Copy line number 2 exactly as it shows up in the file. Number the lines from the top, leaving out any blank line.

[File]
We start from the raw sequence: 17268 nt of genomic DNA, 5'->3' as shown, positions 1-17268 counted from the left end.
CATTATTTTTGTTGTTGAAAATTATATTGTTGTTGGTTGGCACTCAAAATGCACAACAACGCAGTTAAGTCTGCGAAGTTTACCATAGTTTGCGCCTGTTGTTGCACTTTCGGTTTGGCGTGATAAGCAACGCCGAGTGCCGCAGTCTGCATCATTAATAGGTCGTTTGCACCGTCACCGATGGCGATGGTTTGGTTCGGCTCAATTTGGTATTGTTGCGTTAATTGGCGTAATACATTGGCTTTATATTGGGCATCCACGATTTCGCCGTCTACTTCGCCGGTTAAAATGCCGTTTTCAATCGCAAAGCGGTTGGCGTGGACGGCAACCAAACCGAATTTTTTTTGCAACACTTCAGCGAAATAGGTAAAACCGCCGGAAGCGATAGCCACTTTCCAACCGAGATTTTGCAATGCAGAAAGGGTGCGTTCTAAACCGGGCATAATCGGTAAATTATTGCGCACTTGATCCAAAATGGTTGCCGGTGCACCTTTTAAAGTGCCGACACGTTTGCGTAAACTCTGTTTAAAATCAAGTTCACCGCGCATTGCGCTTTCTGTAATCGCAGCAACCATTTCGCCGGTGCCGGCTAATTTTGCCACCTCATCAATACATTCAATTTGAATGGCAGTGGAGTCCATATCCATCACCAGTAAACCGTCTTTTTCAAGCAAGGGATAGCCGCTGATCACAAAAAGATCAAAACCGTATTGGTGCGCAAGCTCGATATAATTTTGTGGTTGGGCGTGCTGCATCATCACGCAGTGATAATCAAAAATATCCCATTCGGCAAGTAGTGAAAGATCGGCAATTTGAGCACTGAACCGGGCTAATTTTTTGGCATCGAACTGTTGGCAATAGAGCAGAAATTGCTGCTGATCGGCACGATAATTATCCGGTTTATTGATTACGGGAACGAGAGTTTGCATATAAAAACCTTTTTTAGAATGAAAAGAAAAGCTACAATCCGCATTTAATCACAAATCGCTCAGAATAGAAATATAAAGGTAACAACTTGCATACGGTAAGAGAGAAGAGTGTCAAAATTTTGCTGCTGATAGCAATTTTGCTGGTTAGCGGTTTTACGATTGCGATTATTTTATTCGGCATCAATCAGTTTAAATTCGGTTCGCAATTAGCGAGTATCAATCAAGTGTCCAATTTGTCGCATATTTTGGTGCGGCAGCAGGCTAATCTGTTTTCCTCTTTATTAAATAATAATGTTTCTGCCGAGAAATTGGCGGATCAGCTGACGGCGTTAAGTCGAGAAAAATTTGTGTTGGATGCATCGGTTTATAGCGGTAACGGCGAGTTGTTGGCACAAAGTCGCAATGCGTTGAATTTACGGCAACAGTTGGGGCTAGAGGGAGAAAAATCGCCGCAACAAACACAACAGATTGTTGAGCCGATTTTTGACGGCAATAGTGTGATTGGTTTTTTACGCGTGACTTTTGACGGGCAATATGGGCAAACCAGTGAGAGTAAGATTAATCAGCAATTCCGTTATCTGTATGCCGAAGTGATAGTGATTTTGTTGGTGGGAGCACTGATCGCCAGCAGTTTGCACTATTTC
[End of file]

CATTATTTTTGTTGTTGAAAATTATATTGTTGTTGGTTGGCACTCAAAATGCACAACAACGCAGTTAAGTCTGCGAAGTTTACCATAGTTTGCGCCTGTTGTTGCACTTTCGGTTTGGCGTGATAAGCAACGCCGAGTGCCGCAGTCTGCATCATTAATAGGTCGTTTGCACCGTCACCGATGGCGATGGTTTGGTTCGGCTCAATTTGGTATTGTTGCGTTAATTGGCGTAATACATTGGCTTTATATTGGGCATCCACGATTTCGCCGTCTACTTCGCCGGTTAAAATGCCGTTTTCAATCGCAAAGCGGTTGGCGTGGACGGCAACCAAACCGAATTTTTTTTGCAACACTTCAGCGAAATAGGTAAAACCGCCGGAAGCGATAGCCACTTTCCAACCGAGATTTTGCAATGCAGAAAGGGTGCGTTCTAAACCGGGCATAATCGGTAAATTATTGCGCACTTGATCCAAAATGGTTGCCGGTGCACCTTTTAAAGTGCCGACACGTTTGCGTAAACTCTGTTTAAAATCAAGTTCACCGCGCATTGCGCTTTCTGTAATCGCAGCAACCATTTCGCCGGTGCCGGCTAATTTTGCCACCTCATCAATACATTCAATTTGAATGGCAGTGGAGTCCATATCCATCACCAGTAAACCGTCTTTTTCAAGCAAGGGATAGCCGCTGATCACAAAAAGATCAAAACCGTATTGGTGCGCAAGCTCGATATAATTTTGTGGTTGGGCGTGCTGCATCATCACGCAGTGATAATCAAAAATATCCCATTCGGCAAGTAGTGAAAGATCGGCAATTTGAGCACTGAACCGGGCTAATTTTTTGGCATCGAACTGTTGGCAATAGAGCAGAAATTGCTGCTGATCGGCACGATAATTATCCGGTTTATTGATTACGGGAACGAGAGTTTGCATATAAAAACCTTTTTTAGAATGAAAAGAAAAGCTACAATCCGCATTTAATCACAAATCGCTCAGAATAGAAATATAAAGGTAACAACTTGCATACGGTAAGAGAGAAGAGTGTCAAAATTTTGCTGCTGATAGCAATTTTGCTGGTTAGCGGTTTTACGATTGCGATTATTTTATTCGGCATCAATCAGTTTAAATTCGGTTCGCAATTAGCGAGTATCAATCAAGTGTCCAATTTGTCGCATATTTTGGTGCGGCAGCAGGCTAATCTGTTTTCCTCTTTATTAAATAATAATGTTTCTGCCGAGAAATTGGCGGATCAGCTGACGGCGTTAAGTCGAGAAAAATTTGTGTTGGATGCATCGGTTTATAGCGGTAACGGCGAGTTGTTGGCACAAAGTCGCAATGCGTTGAATTTACGGCAACAGTTGGGGCTAGAGGGAGAAAAATCGCCGCAACAAACACAACAGATTGTTGAGCCGATTTTTGACGGCAATAGTGTGATTGGTTTTTTACGCGTGACTTTTGACGGGCAATATGGGCAAACCAGTGAGAGTAAGATTAATCAGCAATTCCGTTATCTGTATGCCGAAGTGATAGTGATTTTGTTGGTGGGAGCACTGATCGCCAGCAGTTTGCACTATTTC